Radio Frequency Spectrum
An RF signal is simply an electromagnetic wave propagated into free space by some form of an antenna. RF signals have different frequencies, and by tuning a receiver to a specific frequency you can pick up a signal on that frequency if it is strong enough to be heard.
In the United States, the FCC (Federal Communications Commission) allocates different frequencies for different purposes. It also tests and licenses most services assigned to specific frequency bands. Some allocations are determined by International Treaty. The FCC then enforces these allocations.
When you listen to a ham radio repeater (for example) and the announcement says, "This is NR6CA Repeater on 442.825 MHz," what the announcement means is that you are listening to a radio transmission sending an FM signal at a frequency of 442.825 megahertz, with FCC-assigned call letters of NR6CA.
The term megahertz means "millions of cycles per second," so "442.825 megahertz" means that the transmitter at the radio station is oscillating at a frequency of 442,825,000 cycles per second. Your FM (frequency modulated) radio can tune in to that specific frequency and give you clear reception of that station. All ham UHF repeaters operate in a band of frequencies between 440 megahertz and 450 megahertz.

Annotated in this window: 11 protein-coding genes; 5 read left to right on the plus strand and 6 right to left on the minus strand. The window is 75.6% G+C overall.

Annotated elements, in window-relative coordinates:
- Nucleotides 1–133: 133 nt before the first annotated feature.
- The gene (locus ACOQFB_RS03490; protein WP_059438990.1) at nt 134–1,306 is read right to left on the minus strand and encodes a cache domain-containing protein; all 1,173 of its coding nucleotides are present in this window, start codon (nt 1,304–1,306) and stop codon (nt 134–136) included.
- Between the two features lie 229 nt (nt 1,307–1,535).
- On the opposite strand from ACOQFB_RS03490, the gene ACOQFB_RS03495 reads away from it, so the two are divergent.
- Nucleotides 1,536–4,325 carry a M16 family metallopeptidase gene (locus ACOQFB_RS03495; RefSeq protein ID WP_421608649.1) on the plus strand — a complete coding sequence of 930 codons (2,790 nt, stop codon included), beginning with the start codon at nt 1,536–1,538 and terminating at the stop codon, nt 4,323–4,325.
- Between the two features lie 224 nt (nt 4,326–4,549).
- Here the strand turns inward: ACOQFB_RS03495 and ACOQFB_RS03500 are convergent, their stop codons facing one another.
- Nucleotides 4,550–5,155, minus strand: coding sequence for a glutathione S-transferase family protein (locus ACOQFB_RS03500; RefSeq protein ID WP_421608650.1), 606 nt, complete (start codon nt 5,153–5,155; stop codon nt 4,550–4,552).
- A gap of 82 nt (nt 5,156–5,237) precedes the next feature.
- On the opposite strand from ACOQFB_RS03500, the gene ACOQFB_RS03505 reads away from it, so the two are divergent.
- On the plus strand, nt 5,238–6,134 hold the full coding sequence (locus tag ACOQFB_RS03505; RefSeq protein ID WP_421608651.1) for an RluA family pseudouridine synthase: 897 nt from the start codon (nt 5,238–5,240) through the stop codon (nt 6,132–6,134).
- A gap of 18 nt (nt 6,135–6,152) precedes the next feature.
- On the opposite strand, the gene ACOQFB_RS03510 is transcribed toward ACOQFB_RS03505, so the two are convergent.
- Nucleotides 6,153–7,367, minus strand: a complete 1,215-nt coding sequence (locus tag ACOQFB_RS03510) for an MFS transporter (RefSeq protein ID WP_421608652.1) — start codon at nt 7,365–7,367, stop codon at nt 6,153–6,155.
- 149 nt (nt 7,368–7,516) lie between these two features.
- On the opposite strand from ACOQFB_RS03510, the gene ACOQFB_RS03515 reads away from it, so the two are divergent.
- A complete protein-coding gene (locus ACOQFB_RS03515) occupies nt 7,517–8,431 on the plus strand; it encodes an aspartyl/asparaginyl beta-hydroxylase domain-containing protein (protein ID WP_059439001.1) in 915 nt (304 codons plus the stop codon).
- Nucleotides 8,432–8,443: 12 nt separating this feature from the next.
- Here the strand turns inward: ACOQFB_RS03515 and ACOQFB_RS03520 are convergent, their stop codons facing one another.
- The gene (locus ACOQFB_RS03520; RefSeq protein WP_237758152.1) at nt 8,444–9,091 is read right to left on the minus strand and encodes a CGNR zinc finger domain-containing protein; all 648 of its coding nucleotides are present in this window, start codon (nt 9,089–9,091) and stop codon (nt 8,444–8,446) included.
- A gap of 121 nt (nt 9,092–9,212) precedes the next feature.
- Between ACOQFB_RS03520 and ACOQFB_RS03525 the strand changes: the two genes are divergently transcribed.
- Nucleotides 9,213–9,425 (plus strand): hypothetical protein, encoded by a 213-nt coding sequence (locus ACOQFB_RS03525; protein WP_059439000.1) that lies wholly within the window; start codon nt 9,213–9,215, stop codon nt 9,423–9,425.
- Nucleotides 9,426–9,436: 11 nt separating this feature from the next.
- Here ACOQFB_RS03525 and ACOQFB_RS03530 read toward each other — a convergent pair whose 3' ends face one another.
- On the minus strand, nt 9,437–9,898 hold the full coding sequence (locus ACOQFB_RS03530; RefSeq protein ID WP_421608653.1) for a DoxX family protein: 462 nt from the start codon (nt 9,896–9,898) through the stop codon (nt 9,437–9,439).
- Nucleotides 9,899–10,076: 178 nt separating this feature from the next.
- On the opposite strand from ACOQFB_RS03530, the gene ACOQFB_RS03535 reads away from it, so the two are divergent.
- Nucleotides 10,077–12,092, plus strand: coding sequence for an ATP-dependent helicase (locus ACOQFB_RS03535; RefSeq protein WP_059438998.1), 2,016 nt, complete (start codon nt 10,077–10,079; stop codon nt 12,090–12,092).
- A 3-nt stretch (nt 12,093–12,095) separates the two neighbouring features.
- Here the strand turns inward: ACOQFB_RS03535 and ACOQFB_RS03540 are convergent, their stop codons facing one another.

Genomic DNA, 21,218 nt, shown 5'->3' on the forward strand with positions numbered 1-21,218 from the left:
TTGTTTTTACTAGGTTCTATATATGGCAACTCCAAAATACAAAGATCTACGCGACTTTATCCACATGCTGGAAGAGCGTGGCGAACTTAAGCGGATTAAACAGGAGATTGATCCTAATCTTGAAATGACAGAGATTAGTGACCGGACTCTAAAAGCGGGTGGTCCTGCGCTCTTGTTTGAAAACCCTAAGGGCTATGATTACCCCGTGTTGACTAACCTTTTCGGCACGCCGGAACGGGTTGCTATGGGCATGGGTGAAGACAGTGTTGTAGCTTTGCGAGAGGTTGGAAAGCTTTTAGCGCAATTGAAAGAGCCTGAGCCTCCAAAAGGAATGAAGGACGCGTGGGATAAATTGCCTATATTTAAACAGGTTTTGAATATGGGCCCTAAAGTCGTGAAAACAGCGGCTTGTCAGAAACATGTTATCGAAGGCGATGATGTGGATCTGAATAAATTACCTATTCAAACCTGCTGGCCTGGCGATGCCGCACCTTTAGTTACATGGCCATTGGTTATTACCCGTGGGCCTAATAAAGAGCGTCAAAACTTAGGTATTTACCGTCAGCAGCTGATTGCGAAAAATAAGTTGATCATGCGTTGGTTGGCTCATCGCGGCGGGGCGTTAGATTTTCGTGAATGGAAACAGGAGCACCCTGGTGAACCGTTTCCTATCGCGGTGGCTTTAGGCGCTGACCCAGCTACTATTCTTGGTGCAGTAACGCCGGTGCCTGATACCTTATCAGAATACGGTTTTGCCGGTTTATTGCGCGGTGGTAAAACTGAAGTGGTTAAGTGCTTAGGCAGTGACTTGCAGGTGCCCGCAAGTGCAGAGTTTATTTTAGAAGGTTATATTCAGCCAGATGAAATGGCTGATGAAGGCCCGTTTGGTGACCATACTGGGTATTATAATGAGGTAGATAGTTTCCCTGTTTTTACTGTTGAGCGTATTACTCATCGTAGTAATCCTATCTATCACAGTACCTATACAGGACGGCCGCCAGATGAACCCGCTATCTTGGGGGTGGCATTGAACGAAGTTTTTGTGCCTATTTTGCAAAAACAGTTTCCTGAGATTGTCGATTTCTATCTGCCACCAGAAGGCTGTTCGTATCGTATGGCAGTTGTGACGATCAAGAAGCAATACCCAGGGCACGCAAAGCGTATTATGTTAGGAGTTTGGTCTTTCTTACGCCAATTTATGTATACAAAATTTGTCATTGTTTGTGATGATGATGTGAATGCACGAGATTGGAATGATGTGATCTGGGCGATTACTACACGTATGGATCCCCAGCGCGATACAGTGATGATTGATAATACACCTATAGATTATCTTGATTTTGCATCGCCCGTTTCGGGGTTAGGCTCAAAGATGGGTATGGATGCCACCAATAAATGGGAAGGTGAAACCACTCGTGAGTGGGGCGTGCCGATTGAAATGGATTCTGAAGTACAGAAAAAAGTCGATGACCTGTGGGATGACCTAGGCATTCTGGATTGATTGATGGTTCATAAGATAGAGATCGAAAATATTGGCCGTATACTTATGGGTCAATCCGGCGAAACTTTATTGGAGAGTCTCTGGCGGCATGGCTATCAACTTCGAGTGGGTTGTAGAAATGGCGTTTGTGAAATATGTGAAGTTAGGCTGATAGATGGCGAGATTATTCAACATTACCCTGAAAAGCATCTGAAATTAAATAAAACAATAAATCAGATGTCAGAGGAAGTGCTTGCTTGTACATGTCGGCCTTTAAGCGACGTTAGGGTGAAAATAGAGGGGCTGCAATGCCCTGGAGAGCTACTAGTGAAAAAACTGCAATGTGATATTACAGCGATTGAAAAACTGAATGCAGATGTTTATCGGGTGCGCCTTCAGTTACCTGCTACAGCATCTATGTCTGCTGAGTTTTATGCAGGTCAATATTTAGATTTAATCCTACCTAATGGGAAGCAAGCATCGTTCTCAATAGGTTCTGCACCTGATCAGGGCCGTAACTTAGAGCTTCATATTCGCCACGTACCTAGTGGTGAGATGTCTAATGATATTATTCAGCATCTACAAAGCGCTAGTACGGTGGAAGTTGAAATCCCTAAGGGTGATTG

In the same way, AM radio is confined to a band from 535 kilohertz to 1,700 kilohertz (kilo meaning "thousands," so 535,000 to 1,700,000 cycles per second). So an AM (amplitude modulated) radio station that says, "This is AM 860 KGO" means that the radio station is broadcasting an AM radio signal at 860 kilohertz and its FCC-assigned call letters are KGO.
Common frequency bands include the following:
· AM radio - 535 kilohertz to 1.7 megahertz
· Short wave radio - bands from 1.8 megahertz to 30 megahertz
· VHF - 30 megahertz to 300 megahertz
· UHF - 300 to 3000 megahertz for channels 2 through 6
· SHF - 3000 megahertz to 12,000 megahertz
· EHF - Above 12,000 megahertz
To download a PDF file of the complete US frequency allocation click here: 104KGo back